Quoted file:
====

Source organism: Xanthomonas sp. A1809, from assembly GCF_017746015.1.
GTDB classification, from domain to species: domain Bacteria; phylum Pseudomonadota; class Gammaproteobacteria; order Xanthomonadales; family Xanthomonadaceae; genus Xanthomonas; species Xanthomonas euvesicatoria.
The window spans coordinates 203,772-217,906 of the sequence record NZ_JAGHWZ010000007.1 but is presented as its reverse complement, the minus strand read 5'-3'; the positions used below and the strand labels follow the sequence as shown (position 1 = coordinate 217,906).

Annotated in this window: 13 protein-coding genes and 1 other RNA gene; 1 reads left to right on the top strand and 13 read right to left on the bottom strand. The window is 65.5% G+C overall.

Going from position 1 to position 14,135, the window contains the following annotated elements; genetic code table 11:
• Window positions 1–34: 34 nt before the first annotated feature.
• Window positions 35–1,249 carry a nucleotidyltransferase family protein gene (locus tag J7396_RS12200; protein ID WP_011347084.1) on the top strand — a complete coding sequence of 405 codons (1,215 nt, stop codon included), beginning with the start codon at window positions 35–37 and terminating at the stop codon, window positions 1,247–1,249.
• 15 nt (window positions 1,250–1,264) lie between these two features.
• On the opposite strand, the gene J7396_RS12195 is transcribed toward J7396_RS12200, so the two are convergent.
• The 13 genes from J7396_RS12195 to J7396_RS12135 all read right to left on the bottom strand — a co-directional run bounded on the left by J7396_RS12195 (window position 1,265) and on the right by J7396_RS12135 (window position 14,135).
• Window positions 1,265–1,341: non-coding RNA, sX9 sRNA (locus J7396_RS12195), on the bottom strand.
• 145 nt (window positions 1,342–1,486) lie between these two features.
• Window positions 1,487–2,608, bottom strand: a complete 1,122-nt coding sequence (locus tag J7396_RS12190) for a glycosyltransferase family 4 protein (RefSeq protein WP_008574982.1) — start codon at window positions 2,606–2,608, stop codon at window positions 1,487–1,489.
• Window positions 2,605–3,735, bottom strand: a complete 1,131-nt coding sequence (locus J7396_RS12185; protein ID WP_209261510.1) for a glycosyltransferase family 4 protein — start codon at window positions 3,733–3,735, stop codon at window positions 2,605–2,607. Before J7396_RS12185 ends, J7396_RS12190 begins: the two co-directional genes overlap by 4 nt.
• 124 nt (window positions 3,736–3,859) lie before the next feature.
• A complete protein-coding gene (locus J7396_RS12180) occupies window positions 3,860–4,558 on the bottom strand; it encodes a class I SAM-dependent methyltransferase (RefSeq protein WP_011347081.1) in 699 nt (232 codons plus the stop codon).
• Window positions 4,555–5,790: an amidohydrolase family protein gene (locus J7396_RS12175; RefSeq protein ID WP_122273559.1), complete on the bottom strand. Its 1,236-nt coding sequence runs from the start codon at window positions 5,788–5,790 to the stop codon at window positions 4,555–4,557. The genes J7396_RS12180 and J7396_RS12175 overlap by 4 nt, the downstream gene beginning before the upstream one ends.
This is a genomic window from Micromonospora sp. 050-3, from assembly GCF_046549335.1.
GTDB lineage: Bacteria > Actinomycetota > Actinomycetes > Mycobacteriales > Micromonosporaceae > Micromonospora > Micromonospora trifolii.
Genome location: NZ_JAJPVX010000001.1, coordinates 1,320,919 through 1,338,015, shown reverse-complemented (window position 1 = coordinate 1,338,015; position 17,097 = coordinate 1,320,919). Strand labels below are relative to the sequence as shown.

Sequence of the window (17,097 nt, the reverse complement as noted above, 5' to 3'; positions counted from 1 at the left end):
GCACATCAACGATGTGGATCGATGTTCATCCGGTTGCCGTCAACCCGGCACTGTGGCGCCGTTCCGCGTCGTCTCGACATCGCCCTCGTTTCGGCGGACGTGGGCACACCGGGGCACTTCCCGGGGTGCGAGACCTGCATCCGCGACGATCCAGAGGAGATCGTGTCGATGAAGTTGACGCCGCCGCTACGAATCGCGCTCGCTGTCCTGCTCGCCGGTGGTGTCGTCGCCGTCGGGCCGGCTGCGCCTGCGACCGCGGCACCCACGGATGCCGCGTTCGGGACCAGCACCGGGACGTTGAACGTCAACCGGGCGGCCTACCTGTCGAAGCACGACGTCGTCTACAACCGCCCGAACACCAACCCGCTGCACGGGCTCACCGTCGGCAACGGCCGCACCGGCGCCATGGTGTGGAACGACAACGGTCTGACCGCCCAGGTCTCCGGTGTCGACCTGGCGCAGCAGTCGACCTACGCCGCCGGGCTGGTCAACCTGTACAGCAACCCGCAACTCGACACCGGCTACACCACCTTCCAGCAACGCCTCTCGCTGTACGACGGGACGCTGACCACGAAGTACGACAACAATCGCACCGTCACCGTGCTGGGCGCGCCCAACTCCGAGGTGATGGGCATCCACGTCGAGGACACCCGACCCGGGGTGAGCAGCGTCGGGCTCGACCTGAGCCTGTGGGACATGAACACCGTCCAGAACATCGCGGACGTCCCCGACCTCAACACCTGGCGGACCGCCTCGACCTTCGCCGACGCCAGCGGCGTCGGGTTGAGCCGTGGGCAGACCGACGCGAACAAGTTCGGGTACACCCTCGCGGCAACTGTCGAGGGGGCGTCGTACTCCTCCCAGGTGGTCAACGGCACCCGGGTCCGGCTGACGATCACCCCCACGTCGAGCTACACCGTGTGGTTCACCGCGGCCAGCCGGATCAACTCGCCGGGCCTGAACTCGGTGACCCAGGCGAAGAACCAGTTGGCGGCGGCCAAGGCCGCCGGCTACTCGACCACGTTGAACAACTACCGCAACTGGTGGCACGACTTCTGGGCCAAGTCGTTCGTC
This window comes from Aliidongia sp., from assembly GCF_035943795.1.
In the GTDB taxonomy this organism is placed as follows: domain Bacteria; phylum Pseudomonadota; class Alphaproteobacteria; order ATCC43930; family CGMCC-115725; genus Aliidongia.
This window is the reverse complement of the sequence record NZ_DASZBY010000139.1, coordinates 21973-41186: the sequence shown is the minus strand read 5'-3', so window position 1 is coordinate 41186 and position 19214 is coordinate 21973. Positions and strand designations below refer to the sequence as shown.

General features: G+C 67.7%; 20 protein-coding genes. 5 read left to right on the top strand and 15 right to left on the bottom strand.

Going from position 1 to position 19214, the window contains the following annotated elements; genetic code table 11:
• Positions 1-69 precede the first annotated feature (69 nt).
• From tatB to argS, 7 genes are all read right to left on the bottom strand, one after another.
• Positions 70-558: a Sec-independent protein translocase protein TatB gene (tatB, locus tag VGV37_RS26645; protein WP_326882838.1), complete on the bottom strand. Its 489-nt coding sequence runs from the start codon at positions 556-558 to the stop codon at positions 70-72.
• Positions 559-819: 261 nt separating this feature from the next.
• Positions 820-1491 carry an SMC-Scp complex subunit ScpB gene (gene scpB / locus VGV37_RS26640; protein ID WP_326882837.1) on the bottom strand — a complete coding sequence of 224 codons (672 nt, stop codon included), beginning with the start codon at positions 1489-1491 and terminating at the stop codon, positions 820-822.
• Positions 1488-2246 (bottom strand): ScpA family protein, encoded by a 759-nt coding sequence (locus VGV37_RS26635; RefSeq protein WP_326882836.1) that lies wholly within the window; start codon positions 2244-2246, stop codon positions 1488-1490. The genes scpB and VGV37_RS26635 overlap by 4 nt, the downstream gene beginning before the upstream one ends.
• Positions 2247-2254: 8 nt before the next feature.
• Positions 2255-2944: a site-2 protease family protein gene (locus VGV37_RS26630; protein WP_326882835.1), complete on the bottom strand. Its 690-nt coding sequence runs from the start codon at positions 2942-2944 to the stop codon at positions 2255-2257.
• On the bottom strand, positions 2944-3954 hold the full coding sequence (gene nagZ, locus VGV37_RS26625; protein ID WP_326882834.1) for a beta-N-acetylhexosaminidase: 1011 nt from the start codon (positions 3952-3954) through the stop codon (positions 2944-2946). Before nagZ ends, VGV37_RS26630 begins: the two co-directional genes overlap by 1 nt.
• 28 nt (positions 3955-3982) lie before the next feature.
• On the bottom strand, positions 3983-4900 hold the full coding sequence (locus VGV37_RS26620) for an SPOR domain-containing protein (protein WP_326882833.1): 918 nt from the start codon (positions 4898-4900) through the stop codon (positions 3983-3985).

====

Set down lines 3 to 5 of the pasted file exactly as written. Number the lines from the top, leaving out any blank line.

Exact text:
The window spans coordinates 203,772-217,906 of the sequence record NZ_JAGHWZ010000007.1 but is presented as its reverse complement, the minus strand read 5'-3'; the positions used below and the strand labels follow the sequence as shown (position 1 = coordinate 217,906).

Annotated in this window: 13 protein-coding genes and 1 other RNA gene; 1 reads left to right on the top strand and 13 read right to left on the bottom strand. The window is 65.5% G+C overall.

Going from position 1 to position 14,135, the window contains the following annotated elements; genetic code table 11: